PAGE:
I often tell my creative writing students to listen to the characters they create, to be alive to what they are saying.
To illustrate the point, I refer to the story of a crime writer who I taught a few years ago and who created a brilliantly-drawn character. When she had finished reading out the chapter in which this new character featured, she revealed that it was only a minor character and that the girl would never appear again.
I argued that the character had so grabbed her attention as a writer that what she had done was create a major figure, one who was demanding to be in the story. Result? A significant role for the character, a rewritten novel and a much better story.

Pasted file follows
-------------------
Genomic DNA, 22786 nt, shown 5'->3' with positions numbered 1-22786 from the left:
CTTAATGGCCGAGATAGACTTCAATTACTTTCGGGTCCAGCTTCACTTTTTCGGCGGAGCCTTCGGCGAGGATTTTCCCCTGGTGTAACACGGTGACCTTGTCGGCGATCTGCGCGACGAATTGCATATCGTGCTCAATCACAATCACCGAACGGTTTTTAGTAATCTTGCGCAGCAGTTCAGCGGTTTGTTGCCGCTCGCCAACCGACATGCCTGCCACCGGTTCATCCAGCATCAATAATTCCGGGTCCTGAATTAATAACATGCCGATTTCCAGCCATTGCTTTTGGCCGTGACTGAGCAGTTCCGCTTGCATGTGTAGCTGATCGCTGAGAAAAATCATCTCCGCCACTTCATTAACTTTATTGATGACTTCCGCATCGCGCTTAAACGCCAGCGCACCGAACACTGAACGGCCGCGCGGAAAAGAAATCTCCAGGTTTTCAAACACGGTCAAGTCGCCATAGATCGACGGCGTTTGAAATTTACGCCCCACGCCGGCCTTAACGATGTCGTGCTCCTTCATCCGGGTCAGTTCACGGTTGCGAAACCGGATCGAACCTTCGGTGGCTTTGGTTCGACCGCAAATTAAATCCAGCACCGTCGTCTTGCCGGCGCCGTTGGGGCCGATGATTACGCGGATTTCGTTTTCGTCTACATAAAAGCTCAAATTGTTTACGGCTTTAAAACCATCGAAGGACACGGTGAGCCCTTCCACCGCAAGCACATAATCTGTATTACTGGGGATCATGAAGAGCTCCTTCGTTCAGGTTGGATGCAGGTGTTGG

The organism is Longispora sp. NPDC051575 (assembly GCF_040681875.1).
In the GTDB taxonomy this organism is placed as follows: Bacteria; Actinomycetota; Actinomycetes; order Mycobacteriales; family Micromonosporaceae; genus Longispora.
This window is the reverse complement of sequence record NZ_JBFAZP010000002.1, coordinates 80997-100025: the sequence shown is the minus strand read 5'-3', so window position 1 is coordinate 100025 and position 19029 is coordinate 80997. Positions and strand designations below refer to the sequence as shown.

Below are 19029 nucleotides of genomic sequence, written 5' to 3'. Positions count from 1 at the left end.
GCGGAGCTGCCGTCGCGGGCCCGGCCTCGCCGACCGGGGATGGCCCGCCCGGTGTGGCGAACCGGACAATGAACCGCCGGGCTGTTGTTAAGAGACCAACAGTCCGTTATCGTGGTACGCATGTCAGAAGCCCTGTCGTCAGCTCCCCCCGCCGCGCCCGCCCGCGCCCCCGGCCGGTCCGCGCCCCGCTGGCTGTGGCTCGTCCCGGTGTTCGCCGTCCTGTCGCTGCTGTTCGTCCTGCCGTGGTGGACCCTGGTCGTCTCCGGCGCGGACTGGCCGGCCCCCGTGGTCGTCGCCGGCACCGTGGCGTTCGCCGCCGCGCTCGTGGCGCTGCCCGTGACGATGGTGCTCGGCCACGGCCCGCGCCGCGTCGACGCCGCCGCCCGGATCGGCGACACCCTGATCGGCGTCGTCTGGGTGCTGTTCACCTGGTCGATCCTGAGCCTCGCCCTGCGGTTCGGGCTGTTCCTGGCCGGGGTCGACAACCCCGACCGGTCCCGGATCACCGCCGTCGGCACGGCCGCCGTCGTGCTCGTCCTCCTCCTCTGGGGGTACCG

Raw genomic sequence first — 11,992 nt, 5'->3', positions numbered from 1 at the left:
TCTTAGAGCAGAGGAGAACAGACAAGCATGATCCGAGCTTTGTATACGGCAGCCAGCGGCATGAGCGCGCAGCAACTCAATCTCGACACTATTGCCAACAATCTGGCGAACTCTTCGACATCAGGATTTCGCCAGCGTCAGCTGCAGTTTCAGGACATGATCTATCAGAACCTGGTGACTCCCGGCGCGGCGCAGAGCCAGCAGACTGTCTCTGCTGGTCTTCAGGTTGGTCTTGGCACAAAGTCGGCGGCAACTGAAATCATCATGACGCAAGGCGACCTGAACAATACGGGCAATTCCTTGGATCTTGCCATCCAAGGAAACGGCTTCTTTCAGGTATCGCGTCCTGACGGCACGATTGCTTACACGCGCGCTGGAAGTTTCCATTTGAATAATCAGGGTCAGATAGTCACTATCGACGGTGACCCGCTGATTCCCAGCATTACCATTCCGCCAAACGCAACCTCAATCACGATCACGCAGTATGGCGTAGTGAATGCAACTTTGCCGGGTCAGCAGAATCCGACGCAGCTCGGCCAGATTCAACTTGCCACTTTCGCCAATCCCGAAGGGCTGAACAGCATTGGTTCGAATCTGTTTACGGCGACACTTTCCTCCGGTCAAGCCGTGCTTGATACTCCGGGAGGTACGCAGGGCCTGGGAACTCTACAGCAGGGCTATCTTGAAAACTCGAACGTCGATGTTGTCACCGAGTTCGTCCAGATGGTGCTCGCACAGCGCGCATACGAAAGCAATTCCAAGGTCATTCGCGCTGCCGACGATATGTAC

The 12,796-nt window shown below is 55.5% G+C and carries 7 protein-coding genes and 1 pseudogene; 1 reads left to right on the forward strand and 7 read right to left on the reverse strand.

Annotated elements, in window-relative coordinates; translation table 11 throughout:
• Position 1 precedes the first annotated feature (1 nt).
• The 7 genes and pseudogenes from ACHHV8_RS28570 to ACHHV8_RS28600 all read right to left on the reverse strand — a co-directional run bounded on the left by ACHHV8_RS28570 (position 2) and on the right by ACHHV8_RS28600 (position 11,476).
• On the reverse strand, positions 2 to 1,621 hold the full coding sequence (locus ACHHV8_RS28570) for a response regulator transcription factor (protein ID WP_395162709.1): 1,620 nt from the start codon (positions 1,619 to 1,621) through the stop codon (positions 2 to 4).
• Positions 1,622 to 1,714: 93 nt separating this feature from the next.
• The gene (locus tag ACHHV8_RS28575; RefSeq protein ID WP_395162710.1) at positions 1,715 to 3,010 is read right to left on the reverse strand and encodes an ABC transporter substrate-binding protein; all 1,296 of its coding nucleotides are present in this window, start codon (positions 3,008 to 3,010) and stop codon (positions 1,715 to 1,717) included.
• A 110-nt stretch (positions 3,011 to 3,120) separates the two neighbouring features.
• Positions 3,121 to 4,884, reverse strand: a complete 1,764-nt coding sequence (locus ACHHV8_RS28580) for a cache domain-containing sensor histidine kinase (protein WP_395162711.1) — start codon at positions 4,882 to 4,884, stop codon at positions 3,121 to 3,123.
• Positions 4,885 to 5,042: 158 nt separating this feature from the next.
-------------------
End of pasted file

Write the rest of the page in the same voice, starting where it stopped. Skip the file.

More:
Now I have a case much closer to home., I am writing the latest DCI Jack Harris novel and there’s a crowd scene. I have created a minor character who was just there to throw a brick. That’s all he had to do. Hashtag onejob
But then he pushed himself to the front of the crowd, demanding to be seen and heard. Result? A significant role for the character, a rewritten novel and (hopefully, I’m only 14,000 words in!) a much better story.
Funny how characters assume lives of their own, isn’t it?
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